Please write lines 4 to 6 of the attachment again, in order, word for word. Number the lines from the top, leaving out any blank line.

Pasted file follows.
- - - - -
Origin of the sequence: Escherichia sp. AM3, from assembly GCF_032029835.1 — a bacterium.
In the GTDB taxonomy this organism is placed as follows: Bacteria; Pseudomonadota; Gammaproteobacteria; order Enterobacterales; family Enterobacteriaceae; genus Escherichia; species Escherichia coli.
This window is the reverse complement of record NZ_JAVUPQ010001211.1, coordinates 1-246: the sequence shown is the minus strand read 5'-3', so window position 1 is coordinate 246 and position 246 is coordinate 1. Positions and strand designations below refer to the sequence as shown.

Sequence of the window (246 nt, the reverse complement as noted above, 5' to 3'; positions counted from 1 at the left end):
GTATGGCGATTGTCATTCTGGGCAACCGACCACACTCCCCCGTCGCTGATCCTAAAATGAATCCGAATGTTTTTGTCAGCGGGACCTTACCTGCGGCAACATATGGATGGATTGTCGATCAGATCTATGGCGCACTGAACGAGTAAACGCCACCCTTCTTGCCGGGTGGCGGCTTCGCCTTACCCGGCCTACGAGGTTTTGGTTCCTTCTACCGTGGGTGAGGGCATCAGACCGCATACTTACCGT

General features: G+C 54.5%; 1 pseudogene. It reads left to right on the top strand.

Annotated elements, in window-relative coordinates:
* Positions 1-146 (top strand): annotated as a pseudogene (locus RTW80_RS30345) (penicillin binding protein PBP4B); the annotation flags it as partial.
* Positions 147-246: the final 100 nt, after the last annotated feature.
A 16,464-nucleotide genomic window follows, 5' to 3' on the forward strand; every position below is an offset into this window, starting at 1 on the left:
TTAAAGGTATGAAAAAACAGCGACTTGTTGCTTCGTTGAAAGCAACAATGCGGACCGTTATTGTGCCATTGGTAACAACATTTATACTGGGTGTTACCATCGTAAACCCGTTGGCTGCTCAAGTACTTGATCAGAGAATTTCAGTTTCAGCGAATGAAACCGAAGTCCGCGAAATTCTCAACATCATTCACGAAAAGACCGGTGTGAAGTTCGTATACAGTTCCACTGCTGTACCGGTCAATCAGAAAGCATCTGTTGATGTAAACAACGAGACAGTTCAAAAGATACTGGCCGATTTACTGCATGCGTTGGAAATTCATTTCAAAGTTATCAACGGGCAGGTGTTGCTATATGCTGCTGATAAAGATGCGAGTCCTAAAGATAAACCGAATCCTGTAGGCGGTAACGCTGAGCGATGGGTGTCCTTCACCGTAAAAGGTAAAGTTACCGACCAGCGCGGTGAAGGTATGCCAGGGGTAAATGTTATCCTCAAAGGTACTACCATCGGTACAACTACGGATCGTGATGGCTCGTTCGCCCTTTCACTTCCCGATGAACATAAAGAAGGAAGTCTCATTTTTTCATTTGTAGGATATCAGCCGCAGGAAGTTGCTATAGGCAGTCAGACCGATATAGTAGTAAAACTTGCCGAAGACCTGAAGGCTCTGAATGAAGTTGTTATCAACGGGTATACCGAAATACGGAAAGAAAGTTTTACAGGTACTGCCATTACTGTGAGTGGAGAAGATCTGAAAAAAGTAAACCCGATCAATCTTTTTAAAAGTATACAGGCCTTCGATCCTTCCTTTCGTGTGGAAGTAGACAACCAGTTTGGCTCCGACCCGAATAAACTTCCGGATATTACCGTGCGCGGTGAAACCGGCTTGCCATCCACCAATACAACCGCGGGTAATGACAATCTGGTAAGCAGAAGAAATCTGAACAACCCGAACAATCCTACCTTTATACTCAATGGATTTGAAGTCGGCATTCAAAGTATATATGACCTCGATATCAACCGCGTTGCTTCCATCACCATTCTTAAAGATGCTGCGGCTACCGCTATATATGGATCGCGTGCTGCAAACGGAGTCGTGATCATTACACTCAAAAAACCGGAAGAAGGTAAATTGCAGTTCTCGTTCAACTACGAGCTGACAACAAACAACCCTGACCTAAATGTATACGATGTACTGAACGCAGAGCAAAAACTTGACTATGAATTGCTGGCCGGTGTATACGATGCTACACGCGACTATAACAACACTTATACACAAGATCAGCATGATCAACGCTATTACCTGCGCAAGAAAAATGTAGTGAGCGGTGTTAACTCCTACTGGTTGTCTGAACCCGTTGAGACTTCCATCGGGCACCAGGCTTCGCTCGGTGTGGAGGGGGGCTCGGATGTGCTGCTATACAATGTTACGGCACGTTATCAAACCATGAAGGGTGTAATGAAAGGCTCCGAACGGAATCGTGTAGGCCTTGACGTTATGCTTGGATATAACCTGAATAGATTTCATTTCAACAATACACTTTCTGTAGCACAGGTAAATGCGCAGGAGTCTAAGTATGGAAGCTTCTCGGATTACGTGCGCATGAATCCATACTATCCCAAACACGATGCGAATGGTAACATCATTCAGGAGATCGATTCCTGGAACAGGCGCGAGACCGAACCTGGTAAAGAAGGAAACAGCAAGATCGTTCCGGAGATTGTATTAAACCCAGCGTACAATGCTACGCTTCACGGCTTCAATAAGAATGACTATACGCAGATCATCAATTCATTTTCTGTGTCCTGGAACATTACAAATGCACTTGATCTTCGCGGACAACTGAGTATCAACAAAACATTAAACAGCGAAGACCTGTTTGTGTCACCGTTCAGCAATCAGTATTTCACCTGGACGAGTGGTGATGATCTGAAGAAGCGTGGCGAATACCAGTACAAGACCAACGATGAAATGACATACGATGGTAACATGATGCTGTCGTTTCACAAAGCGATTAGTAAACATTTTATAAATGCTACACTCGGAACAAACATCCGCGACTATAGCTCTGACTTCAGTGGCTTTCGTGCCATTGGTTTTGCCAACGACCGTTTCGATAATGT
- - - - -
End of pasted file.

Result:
Sequence of the window (246 nt, the reverse complement as noted above, 5' to 3'; positions counted from 1 at the left end):
GTATGGCGATTGTCATTCTGGGCAACCGACCACACTCCCCCGTCGCTGATCCTAAAATGAATCCGAATGTTTTTGTCAGCGGGACCTTACCTGCGGCAACATATGGATGGATTGTCGATCAGATCTATGGCGCACTGAACGAGTAAACGCCACCCTTCTTGCCGGGTGGCGGCTTCGCCTTACCCGGCCTACGAGGTTTTGGTTCCTTCTACCGTGGGTGAGGGCATCAGACCGCATACTTACCGT

General features: G+C 54.5%; 1 pseudogene. It reads left to right on the top strand.